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John Shaughnessy

Research Articles and Technical Reports


Helder, E., & Shaughnessy, J.J. (2011). Self-generated retrievals while multitasking improve memory for names. Memory, 19, 968-974.

Helder, E., & Shaughnessy, J.J. (2008). Retrieval opportunities while multitasking improve name recall. Memory, 16, 896-909.

VanderStoep, S. W., & Shaughnessy, J. J. (1997) Taking a course in research methods improves reasoning about real-life events. Teaching of Psychology: Faculty Forum, 24, 122-124.

Shaughnessy, J. J., & Zechmeister, E. B. (1992). Memory monitoring accuracy as influenced by the distribution of retrieval practice. Bulletin of the Psychonomic Society, 30, 125-128.

Shaughnessy, J.J. (1981). Memory-monitoring accuracy and modification of rehearsal strategies. Journal of Verbal Learning and Verbal Behavior, 20, 216-230.


Shaughnessy, J. J., Zechmeister, E. B., Zechmeister, J. S. (2015). Research methods in psychology, 10th edition. New York: McGraw-Hill.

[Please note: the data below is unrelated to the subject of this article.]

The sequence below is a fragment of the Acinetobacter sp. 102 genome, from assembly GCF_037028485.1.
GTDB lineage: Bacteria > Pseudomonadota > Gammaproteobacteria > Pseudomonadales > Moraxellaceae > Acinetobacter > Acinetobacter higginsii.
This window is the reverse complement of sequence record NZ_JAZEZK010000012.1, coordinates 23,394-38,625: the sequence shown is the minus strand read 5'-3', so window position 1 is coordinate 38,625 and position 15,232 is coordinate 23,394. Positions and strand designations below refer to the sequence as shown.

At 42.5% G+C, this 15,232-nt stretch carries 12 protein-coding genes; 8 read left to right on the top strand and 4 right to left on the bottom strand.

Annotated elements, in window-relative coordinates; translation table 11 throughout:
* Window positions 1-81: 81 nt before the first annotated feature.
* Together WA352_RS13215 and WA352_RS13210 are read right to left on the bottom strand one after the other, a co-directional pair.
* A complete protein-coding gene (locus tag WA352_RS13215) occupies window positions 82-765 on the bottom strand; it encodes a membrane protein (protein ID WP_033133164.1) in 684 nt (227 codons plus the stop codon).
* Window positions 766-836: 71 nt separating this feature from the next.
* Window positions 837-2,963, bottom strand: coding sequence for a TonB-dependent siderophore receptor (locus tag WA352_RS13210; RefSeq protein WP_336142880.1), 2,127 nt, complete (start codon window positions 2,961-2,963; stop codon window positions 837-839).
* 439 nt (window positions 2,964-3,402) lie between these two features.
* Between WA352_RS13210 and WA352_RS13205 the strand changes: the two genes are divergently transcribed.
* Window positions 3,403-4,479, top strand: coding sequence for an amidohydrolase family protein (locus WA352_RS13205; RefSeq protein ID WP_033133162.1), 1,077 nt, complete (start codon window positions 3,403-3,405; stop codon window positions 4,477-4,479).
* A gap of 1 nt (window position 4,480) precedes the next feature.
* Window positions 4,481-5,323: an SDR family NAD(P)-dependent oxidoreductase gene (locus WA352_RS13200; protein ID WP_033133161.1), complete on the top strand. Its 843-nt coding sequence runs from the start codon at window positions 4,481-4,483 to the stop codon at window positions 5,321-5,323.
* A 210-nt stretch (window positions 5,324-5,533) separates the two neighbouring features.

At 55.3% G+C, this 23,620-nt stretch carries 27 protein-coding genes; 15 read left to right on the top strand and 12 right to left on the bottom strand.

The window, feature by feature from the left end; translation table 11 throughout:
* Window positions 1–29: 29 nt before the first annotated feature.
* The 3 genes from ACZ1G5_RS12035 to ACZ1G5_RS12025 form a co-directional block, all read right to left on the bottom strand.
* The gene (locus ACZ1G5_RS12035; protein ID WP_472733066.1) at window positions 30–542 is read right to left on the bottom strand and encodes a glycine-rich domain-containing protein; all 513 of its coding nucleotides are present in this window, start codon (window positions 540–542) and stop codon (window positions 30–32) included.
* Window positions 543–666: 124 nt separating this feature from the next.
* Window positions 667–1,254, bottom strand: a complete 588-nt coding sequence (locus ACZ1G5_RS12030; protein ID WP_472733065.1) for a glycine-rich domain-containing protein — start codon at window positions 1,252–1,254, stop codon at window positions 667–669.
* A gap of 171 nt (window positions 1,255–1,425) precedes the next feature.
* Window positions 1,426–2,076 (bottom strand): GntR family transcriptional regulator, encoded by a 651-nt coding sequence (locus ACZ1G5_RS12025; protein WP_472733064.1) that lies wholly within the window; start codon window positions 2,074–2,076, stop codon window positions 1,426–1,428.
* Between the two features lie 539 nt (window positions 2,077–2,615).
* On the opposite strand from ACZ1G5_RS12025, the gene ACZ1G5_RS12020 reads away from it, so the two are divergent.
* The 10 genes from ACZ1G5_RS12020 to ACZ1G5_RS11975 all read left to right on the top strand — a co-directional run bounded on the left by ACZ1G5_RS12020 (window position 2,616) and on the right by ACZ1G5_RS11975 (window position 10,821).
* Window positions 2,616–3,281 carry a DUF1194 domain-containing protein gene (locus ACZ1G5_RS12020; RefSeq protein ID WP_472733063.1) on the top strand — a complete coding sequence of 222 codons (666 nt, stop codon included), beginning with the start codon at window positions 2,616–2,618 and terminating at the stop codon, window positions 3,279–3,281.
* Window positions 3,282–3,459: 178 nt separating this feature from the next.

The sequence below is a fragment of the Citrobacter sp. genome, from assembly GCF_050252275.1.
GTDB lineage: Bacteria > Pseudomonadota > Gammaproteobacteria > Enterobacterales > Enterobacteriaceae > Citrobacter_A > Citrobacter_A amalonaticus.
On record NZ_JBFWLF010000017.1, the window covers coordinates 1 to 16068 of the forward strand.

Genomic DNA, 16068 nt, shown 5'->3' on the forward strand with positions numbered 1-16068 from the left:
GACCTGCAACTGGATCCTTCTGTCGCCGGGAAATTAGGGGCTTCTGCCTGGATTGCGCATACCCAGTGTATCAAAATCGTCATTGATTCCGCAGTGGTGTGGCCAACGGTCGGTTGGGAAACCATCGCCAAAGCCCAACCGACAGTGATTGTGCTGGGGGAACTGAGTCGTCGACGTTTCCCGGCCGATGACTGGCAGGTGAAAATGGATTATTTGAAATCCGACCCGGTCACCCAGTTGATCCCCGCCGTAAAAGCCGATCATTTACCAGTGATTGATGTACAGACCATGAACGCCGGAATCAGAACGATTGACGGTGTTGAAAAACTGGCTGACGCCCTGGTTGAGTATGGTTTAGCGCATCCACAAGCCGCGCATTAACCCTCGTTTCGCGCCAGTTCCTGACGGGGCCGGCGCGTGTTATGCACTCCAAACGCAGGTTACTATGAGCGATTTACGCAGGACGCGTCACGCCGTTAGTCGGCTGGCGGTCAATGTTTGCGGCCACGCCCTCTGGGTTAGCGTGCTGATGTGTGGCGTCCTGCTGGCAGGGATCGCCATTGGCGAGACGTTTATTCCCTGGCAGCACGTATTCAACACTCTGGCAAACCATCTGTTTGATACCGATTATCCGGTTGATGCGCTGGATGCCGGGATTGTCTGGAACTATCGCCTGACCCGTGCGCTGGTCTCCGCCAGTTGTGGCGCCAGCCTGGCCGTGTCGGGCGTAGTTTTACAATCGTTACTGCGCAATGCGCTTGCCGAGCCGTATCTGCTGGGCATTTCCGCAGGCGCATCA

Zechmeister, J. S., Zechmeister, E. B., & Shaughnessy, J. S. (2001). Essentials of research methods in psychology. New York: McGraw-Hill.

Underwood, B.J., & Shaughnessy, J.J. (1975). Experimentation in psychology. New York: John Wiley & Sons, Inc. [Reprinted in 1983 by Robert E. Krieger Publishing Company, Malabar, Florida.]


Shaughnessy, J.J. & Helder, E. With training, people can do distributed retrievals on their own while multi-tasking. Poster presented at the 20th Annual Convention of the Association for Psychological Science, Chicago, May 2008.

Shaughnessy, J. J. & Root, L. M. Training people to use expanding retrieval to recall names with concurrent memory demands. Paper presented at the 44th Annual Meeting of the Psychonomic Society, Vancouver, November 2003.

Shaughnessy, J. J., & Helder, E. A. Stretching the boundaries of the expanding retrieval technique for remembering names. Paper presented at the Society of Applied Research in Memory and Cognition (SARMAC V) Meeting, July 2003.

Shaughnessy, J. J., Helder, E. A., & Root, L. M. Remembering names using expanding retrieval with concurrent memory demands: Effective but not easy. Poster presented at the 15th Annual Convention of the American Psychological Society, Atlanta, May 2003.